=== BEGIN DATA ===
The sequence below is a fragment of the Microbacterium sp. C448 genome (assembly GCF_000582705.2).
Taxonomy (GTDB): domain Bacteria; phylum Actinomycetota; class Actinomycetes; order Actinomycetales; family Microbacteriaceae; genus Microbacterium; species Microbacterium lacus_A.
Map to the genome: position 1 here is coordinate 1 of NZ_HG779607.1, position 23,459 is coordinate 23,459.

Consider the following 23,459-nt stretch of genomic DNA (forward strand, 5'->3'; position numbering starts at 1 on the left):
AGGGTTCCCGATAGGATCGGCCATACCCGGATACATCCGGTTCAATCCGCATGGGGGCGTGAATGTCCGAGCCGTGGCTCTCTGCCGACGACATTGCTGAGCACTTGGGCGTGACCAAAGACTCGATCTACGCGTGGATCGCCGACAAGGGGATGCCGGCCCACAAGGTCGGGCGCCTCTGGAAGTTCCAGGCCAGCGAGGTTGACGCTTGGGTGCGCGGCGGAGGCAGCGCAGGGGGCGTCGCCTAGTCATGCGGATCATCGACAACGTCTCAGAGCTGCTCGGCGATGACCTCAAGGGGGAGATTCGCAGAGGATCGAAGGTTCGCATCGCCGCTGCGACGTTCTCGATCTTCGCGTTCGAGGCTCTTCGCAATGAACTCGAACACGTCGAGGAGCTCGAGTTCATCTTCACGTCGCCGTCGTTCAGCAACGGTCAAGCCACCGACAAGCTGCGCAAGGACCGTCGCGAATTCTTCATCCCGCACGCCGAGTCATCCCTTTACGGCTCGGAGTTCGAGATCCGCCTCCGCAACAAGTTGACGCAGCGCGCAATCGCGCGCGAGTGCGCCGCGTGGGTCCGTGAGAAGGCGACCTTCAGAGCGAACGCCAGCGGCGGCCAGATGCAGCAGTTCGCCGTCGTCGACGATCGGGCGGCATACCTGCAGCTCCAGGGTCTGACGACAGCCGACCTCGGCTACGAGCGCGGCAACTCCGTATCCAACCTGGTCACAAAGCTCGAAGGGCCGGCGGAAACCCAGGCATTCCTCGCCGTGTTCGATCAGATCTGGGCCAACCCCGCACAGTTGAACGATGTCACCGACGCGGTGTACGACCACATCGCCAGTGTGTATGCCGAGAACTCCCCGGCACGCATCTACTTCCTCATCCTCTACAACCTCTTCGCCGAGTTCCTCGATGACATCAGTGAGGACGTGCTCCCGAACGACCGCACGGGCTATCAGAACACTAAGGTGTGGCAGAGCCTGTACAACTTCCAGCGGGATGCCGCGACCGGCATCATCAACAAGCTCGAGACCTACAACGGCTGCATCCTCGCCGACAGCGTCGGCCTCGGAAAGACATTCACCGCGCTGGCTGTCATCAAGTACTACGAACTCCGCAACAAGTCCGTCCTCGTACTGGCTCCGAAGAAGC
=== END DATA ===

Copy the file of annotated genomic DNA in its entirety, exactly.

The sequence below is a fragment of the Microbacterium sp. C448 genome (assembly GCF_000582705.2).
Taxonomy (GTDB): domain Bacteria; phylum Actinomycetota; class Actinomycetes; order Actinomycetales; family Microbacteriaceae; genus Microbacterium; species Microbacterium lacus_A.
Map to the genome: position 1 here is coordinate 1 of NZ_HG779607.1, position 23,459 is coordinate 23,459.

Consider the following 23,459-nt stretch of genomic DNA (forward strand, 5'->3'; position numbering starts at 1 on the left):
AGGGTTCCCGATAGGATCGGCCATACCCGGATACATCCGGTTCAATCCGCATGGGGGCGTGAATGTCCGAGCCGTGGCTCTCTGCCGACGACATTGCTGAGCACTTGGGCGTGACCAAAGACTCGATCTACGCGTGGATCGCCGACAAGGGGATGCCGGCCCACAAGGTCGGGCGCCTCTGGAAGTTCCAGGCCAGCGAGGTTGACGCTTGGGTGCGCGGCGGAGGCAGCGCAGGGGGCGTCGCCTAGTCATGCGGATCATCGACAACGTCTCAGAGCTGCTCGGCGATGACCTCAAGGGGGAGATTCGCAGAGGATCGAAGGTTCGCATCGCCGCTGCGACGTTCTCGATCTTCGCGTTCGAGGCTCTTCGCAATGAACTCGAACACGTCGAGGAGCTCGAGTTCATCTTCACGTCGCCGTCGTTCAGCAACGGTCAAGCCACCGACAAGCTGCGCAAGGACCGTCGCGAATTCTTCATCCCGCACGCCGAGTCATCCCTTTACGGCTCGGAGTTCGAGATCCGCCTCCGCAACAAGTTGACGCAGCGCGCAATCGCGCGCGAGTGCGCCGCGTGGGTCCGTGAGAAGGCGACCTTCAGAGCGAACGCCAGCGGCGGCCAGATGCAGCAGTTCGCCGTCGTCGACGATCGGGCGGCATACCTGCAGCTCCAGGGTCTGACGACAGCCGACCTCGGCTACGAGCGCGGCAACTCCGTATCCAACCTGGTCACAAAGCTCGAAGGGCCGGCGGAAACCCAGGCATTCCTCGCCGTGTTCGATCAGATCTGGGCCAACCCCGCACAGTTGAACGATGTCACCGACGCGGTGTACGACCACATCGCCAGTGTGTATGCCGAGAACTCCCCGGCACGCATCTACTTCCTCATCCTCTACAACCTCTTCGCCGAGTTCCTCGATGACATCAGTGAGGACGTGCTCCCGAACGACCGCACGGGCTATCAGAACACTAAGGTGTGGCAGAGCCTGTACAACTTCCAGCGGGATGCCGCGACCGGCATCATCAACAAGCTCGAGACCTACAACGGCTGCATCCTCGCCGACAGCGTCGGCCTCGGAAAGACATTCACCGCGCTGGCTGTCATCAAGTACTACGAACTCCGCAACAAGTCCGTCCTCGTACTGGCTCCGAAGAAGC